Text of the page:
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Management of Pyelonephritis in Adults

A urinary tract infection is described by location: urethritis, cystitis and pyelonephritis.

Acute pyelonephritis is an infection of the renal parenchyma and pelvic-calyceal system as result of bacterial ascent along the ureters from the bladder to the kidneys. Although rare, pyelonephritis can occur by haematogenous spread, more commonly occurring in immunocompromised patients or neonates and the common organism is the highly virulent Staphylococcus Aureus. It is a clinical syndrome characterised by urinary symptoms (frequency, urgency, dysuria) and flank pain, fever and nausea or vomiting.

Pyelonephritis can progress to septic shock, renal failure +/- multi-organ failure. The female population, ages 15-29, predominate.

Escherichia Coli is the most prevalent organism >80%. 5-20% prevalence are Klebsiella species, Proteus species, Enterbacter species or Pseudomonas species.


The following populations should be considered complicated pyelonephritis or high risk, have a low threshold for admission and prior to consideration of discharge should be discussed with Renal or General Medical Team:

  • Male sex
  • Elderly
  • Pregnancy
  • History of recurrent UTIs
  • Chronic renal disease
  • Renal transplant
  • Anatomic abnormality of urinary tract
  • Recent Genitourinary instrumentation
  • Co-morbidities (Diabetes Mellitus, immunocompromised)
  • Advanced neurological disease

Yes, if uncomplicated:

Healthy, non-pregnant female. They must tick the following criteria:

  • Look well
  • Haemodynamic stability-normal pulse rate, normal blood pressure
  • Tolerating oral fluids and able to take oral medication
  • Stable social set up with access to follow up within 72 hours


  • Mid Stream Urine (MSU) for dipstick and culture, will be done on all patients where the diagnosis of pyelonephritis is considered.
  • Positive dipstick is leucocyte positive, or nitrite positive or both. Be aware you can get false positives and false negatives so go on clinical suspicion. Urine microscopy is positive WCC >10 x 106 and bacterial colony count >106 (pure growth).
  • FBC and EUC should be done for most patients, and blood cultures sent if febrile.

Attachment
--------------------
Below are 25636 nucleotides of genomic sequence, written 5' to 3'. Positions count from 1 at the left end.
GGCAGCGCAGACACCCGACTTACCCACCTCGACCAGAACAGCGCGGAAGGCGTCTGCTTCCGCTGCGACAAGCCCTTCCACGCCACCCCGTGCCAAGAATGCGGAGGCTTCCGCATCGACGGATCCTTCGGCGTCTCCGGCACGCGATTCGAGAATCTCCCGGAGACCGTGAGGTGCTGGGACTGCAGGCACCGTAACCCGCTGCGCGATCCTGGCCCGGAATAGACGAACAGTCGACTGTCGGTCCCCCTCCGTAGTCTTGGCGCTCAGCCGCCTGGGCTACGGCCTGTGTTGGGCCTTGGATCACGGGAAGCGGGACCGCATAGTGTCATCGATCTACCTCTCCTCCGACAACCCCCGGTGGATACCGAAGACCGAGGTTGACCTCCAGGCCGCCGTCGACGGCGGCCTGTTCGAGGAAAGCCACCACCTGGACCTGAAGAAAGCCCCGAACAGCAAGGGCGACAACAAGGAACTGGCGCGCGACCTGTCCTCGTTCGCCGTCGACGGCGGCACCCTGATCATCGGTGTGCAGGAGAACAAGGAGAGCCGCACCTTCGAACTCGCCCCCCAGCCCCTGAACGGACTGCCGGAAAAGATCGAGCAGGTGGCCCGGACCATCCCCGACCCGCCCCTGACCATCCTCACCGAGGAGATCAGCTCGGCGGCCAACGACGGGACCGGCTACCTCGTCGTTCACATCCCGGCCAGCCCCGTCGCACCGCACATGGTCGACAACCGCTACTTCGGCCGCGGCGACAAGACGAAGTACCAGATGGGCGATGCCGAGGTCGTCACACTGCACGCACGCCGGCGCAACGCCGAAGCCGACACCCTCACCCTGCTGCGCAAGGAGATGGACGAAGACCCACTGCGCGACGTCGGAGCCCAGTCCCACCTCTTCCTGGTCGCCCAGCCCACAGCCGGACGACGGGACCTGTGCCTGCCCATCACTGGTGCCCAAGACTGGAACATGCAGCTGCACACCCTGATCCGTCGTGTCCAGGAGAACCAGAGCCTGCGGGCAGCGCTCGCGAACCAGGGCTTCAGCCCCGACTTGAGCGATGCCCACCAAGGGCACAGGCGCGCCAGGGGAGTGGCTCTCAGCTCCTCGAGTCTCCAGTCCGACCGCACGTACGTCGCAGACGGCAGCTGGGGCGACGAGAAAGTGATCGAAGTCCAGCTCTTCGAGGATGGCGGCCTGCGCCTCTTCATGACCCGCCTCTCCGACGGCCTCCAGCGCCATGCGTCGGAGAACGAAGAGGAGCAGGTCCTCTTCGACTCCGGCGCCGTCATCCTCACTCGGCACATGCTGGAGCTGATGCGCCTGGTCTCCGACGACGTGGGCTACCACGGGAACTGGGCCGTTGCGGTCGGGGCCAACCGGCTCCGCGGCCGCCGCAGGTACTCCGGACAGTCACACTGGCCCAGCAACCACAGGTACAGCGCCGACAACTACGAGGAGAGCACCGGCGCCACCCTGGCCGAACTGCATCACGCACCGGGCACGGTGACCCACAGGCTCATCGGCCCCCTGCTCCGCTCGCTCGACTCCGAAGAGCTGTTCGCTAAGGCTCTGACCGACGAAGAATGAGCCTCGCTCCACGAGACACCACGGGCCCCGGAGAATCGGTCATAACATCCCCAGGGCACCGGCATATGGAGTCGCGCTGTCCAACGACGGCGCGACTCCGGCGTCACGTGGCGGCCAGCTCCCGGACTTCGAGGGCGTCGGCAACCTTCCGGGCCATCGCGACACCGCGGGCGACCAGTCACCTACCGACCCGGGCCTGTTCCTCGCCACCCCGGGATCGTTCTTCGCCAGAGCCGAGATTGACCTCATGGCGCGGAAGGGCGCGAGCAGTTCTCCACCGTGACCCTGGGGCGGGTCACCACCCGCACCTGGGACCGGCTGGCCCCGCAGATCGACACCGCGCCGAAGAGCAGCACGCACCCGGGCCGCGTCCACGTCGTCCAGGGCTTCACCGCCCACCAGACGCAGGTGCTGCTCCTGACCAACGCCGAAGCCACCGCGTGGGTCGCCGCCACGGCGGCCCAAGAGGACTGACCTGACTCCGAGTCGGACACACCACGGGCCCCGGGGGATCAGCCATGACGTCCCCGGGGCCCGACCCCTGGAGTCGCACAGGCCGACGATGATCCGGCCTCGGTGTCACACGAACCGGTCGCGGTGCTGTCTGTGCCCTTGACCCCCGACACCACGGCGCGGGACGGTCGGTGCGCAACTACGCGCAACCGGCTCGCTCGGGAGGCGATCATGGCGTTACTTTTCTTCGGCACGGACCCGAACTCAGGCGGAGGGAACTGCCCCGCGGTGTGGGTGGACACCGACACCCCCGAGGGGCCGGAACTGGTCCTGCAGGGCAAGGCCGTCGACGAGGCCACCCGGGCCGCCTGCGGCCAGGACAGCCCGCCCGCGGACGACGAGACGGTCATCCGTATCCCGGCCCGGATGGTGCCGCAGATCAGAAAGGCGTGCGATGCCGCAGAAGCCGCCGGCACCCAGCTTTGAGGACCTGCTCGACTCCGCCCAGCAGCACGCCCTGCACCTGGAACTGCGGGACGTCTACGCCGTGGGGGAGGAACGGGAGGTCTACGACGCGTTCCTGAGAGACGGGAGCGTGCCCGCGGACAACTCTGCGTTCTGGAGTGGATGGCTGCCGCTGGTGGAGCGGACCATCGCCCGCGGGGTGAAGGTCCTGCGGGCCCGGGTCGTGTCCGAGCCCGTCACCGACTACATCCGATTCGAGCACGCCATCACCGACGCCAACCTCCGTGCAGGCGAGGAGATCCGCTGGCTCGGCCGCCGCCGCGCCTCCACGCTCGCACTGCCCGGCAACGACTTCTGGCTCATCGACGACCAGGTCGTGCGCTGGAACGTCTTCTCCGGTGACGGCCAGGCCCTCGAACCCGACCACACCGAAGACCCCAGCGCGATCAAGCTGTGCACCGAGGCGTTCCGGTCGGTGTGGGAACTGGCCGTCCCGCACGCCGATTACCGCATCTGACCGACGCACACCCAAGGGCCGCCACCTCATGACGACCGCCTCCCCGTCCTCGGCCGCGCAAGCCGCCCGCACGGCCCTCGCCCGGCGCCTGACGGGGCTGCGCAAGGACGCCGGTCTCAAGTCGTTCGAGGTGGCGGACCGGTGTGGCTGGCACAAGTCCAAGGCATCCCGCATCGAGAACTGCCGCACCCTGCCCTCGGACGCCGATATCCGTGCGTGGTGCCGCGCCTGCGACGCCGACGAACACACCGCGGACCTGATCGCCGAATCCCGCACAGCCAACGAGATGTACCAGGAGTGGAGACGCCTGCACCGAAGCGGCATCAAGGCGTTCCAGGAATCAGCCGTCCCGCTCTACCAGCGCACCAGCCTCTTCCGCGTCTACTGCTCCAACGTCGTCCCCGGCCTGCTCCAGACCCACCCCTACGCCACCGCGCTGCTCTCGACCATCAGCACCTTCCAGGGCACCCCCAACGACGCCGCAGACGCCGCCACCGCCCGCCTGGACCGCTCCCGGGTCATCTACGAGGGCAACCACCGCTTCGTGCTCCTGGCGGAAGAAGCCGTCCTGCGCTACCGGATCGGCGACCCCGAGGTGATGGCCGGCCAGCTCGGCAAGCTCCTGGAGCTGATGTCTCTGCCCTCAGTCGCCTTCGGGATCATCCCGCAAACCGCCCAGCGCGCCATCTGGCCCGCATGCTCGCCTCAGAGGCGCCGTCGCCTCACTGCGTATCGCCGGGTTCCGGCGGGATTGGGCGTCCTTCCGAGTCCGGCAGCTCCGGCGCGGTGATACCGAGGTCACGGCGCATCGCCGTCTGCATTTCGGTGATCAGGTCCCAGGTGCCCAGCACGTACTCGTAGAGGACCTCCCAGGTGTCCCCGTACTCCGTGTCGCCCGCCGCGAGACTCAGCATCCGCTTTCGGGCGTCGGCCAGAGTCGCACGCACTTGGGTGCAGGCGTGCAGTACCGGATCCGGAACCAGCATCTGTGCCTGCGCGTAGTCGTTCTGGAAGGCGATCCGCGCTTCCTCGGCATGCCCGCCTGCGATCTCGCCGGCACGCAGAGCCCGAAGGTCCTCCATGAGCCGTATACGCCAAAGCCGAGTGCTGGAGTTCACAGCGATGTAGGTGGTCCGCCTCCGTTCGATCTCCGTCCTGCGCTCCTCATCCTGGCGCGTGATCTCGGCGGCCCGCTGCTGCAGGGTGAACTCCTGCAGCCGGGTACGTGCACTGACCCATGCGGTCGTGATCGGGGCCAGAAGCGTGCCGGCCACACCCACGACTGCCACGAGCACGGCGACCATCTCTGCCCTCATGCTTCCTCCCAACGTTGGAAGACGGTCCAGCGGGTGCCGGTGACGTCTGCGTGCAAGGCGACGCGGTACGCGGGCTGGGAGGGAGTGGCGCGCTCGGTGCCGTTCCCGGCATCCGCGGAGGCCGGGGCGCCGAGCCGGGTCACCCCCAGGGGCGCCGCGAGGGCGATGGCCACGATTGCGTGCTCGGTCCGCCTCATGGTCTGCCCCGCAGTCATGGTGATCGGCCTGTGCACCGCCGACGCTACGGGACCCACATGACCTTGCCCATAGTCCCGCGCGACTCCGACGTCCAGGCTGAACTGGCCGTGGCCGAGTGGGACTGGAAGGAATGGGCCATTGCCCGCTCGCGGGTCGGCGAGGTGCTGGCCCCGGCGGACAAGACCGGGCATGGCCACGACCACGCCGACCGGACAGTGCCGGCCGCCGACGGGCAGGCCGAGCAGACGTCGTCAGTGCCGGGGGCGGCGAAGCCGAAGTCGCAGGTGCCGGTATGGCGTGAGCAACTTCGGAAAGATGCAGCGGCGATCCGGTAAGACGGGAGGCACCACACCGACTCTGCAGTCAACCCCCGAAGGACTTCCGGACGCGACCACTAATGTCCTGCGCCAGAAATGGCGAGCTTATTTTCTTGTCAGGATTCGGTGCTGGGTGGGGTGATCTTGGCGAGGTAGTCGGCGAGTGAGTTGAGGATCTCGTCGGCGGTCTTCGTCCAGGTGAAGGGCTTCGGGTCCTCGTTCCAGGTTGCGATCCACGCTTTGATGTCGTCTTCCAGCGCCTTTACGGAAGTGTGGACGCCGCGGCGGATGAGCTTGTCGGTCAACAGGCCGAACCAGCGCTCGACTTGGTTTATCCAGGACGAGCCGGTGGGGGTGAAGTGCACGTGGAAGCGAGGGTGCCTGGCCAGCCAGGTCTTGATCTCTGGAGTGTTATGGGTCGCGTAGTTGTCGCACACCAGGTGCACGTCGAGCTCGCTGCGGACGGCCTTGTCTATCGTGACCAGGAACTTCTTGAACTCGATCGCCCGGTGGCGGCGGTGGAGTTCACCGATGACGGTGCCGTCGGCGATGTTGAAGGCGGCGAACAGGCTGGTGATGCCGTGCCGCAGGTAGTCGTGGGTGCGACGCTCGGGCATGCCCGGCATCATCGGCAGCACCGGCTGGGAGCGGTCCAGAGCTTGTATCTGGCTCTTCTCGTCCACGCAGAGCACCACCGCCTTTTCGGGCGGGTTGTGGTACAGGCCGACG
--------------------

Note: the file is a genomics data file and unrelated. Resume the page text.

• Imaging is generally not required for the stable uncomplicated patient who is being discharged but is recommended if the patient is being admitted, or represents with deterioration or no improvement at follow-up in 72 hours.
  • Ultrasound is generally considered first line where imaging is indicated for pyelonephritis. Although it is not sensitive for changes of pyelonephritis - only 25% of patients will abnormalities on USS - it is useful to assess for local complications of pyelonephritis - hydronephrosis, renal abscess, renal infarct and perinephric collections.
  • Indications for US WA imaging pathways.
  • CT is more sensitive than USS in evaluating the renal tract, however, because of its ionizing radiation dose it is considered second line in young patients.
  • Indication for urgent imaging in the ED:
    • Patient risk factors - immunosuppression, single kidney, renal transplant, diabetes, recurrent episodes, congenital abnormalities
    • Patient severity - any concern for obstruction, abnormal renal function, sepsis, failure to respond to antibiotics
    • Diagnosis - equivocal diagnosis or if an alternative serious diagnosis is being considered.


  • Analgesia for pain
  • Antibiotic therapy as per Therapeutic Guidelines.


Can your patient be discharged home?

No, not if your patient has:

  • Respirations <10 or >25 per minute
  • SpO2 <95%
  • Systolic blood pressure <100mmHg
  • Pulse <50 or >120 per minute
  • Altered LOC or change in cognitive status
  • Temperature <35.5oC or >38.5oC.

Please refer to the Sepsis Pathway.

Discharge advice

At discharge the patient must be aware they should be followed up within 72 hours. Advise them to return to the Emergency Department if they experience any worsening of symptoms / persistent fevers / night sweats. They should see their GP within 72 hours for review of the results of the urine culture.

Further References and Resources

  1. eTG complete [Internet]. Melbourne: Therapeutic Guidelines Limited; 2012 Jul. Available at: eTG - Therapeutic Guidelines Accessed 2 June 2023
  2. Emergency Medicine: A Comprehensive Study Guide 7th edition 2012. Judith Tintinalli, Gabor Kelen, J. Stapczynski, American College of Emergency Physicians
  3. Textbook of Adult Emergency Medicine 3rd edition 2011. Peter Cameron, George Jelinek, Anne-Maree Kelly, Lindsay Murray, Anthony F. T. Brow
  5. International clinical practice guidelines for the treatment of acute uncomplicated cystitis and pyelonephritis in women: A 2010 update by the Infectious Diseases Society of America and the European Society for Microbiology and Infectious Diseases. Gupta K, Hooton TM, Naber KG, Wullt B, Colgan R, Miller LG, Moran GJ, Nicolle LE, Raz R, Schaeffer AJ, et al. Clin Infect Dis. 2011 Mar 1; 52(5):e103-20
  6. M. Grabe (chairman), T.E. Bjerklund-Johansen, H. Botto, B. Wullt, M. Çek, K.G. Naber, R.S., Pickard, P. Tenke. Guidelines on Urological Infections. Uroweb 2011. Available at: Accessed 2 June 2023
  7. Fulop T. (2013, March 4) Acute Pyelonephritis. Available at . Accessed 15 March 2013.

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